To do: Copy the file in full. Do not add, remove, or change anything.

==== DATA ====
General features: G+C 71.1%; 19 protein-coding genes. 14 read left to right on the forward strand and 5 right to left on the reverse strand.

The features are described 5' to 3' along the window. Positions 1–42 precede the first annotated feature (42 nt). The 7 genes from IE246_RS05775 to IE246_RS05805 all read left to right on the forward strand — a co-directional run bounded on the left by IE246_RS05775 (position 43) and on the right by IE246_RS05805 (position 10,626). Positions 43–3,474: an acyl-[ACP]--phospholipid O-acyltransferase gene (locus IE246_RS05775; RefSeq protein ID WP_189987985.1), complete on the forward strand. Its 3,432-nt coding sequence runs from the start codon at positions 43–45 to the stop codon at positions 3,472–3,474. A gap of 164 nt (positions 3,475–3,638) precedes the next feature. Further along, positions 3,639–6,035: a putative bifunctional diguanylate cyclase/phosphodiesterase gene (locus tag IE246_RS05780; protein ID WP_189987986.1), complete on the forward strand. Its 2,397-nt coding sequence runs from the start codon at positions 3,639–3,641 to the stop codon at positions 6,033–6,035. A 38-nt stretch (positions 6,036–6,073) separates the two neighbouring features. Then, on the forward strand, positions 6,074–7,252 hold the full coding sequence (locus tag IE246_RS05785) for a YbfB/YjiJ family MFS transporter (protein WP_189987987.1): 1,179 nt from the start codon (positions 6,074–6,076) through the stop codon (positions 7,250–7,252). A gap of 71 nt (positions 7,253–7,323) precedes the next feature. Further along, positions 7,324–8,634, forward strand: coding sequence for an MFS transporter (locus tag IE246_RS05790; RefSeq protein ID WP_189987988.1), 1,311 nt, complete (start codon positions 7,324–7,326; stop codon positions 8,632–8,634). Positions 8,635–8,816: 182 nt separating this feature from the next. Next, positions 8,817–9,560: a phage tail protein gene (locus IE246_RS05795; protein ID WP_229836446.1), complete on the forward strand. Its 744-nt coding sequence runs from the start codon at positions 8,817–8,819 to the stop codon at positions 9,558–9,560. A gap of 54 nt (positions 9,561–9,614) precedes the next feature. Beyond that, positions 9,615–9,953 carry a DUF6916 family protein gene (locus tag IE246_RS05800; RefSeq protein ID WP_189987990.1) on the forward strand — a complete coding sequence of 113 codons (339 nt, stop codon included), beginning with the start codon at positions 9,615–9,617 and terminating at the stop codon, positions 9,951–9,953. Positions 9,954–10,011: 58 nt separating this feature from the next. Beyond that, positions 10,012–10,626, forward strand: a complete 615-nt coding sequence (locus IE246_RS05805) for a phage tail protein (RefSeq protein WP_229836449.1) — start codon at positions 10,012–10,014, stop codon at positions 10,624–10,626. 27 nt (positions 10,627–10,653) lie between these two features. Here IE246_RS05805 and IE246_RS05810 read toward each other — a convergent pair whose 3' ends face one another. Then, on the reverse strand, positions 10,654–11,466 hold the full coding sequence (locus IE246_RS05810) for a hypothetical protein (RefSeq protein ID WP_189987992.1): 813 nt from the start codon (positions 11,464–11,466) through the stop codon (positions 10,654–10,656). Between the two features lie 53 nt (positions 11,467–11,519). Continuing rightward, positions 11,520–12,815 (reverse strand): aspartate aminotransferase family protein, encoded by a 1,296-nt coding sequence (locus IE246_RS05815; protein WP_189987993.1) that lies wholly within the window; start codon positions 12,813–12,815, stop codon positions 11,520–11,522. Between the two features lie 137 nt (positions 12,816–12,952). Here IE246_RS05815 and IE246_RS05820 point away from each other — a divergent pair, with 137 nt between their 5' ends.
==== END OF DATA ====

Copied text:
General features: G+C 71.1%; 19 protein-coding genes. 14 read left to right on the forward strand and 5 right to left on the reverse strand.

The features are described 5' to 3' along the window. Positions 1–42 precede the first annotated feature (42 nt). The 7 genes from IE246_RS05775 to IE246_RS05805 all read left to right on the forward strand — a co-directional run bounded on the left by IE246_RS05775 (position 43) and on the right by IE246_RS05805 (position 10,626). Positions 43–3,474: an acyl-[ACP]--phospholipid O-acyltransferase gene (locus IE246_RS05775; RefSeq protein ID WP_189987985.1), complete on the forward strand. Its 3,432-nt coding sequence runs from the start codon at positions 43–45 to the stop codon at positions 3,472–3,474. A gap of 164 nt (positions 3,475–3,638) precedes the next feature. Further along, positions 3,639–6,035: a putative bifunctional diguanylate cyclase/phosphodiesterase gene (locus tag IE246_RS05780; protein ID WP_189987986.1), complete on the forward strand. Its 2,397-nt coding sequence runs from the start codon at positions 3,639–3,641 to the stop codon at positions 6,033–6,035. A 38-nt stretch (positions 6,036–6,073) separates the two neighbouring features. Then, on the forward strand, positions 6,074–7,252 hold the full coding sequence (locus tag IE246_RS05785) for a YbfB/YjiJ family MFS transporter (protein WP_189987987.1): 1,179 nt from the start codon (positions 6,074–6,076) through the stop codon (positions 7,250–7,252). A gap of 71 nt (positions 7,253–7,323) precedes the next feature. Further along, positions 7,324–8,634, forward strand: coding sequence for an MFS transporter (locus tag IE246_RS05790; RefSeq protein ID WP_189987988.1), 1,311 nt, complete (start codon positions 7,324–7,326; stop codon positions 8,632–8,634). Positions 8,635–8,816: 182 nt separating this feature from the next. Next, positions 8,817–9,560: a phage tail protein gene (locus IE246_RS05795; protein ID WP_229836446.1), complete on the forward strand. Its 744-nt coding sequence runs from the start codon at positions 8,817–8,819 to the stop codon at positions 9,558–9,560. A gap of 54 nt (positions 9,561–9,614) precedes the next feature. Beyond that, positions 9,615–9,953 carry a DUF6916 family protein gene (locus tag IE246_RS05800; RefSeq protein ID WP_189987990.1) on the forward strand — a complete coding sequence of 113 codons (339 nt, stop codon included), beginning with the start codon at positions 9,615–9,617 and terminating at the stop codon, positions 9,951–9,953. Positions 9,954–10,011: 58 nt separating this feature from the next. Beyond that, positions 10,012–10,626, forward strand: a complete 615-nt coding sequence (locus IE246_RS05805) for a phage tail protein (RefSeq protein WP_229836449.1) — start codon at positions 10,012–10,014, stop codon at positions 10,624–10,626. 27 nt (positions 10,627–10,653) lie between these two features. Here IE246_RS05805 and IE246_RS05810 read toward each other — a convergent pair whose 3' ends face one another. Then, on the reverse strand, positions 10,654–11,466 hold the full coding sequence (locus IE246_RS05810) for a hypothetical protein (RefSeq protein ID WP_189987992.1): 813 nt from the start codon (positions 11,464–11,466) through the stop codon (positions 10,654–10,656). Between the two features lie 53 nt (positions 11,467–11,519). Continuing rightward, positions 11,520–12,815 (reverse strand): aspartate aminotransferase family protein, encoded by a 1,296-nt coding sequence (locus IE246_RS05815; protein WP_189987993.1) that lies wholly within the window; start codon positions 12,813–12,815, stop codon positions 11,520–11,522. Between the two features lie 137 nt (positions 12,816–12,952). Here IE246_RS05815 and IE246_RS05820 point away from each other — a divergent pair, with 137 nt between their 5' ends.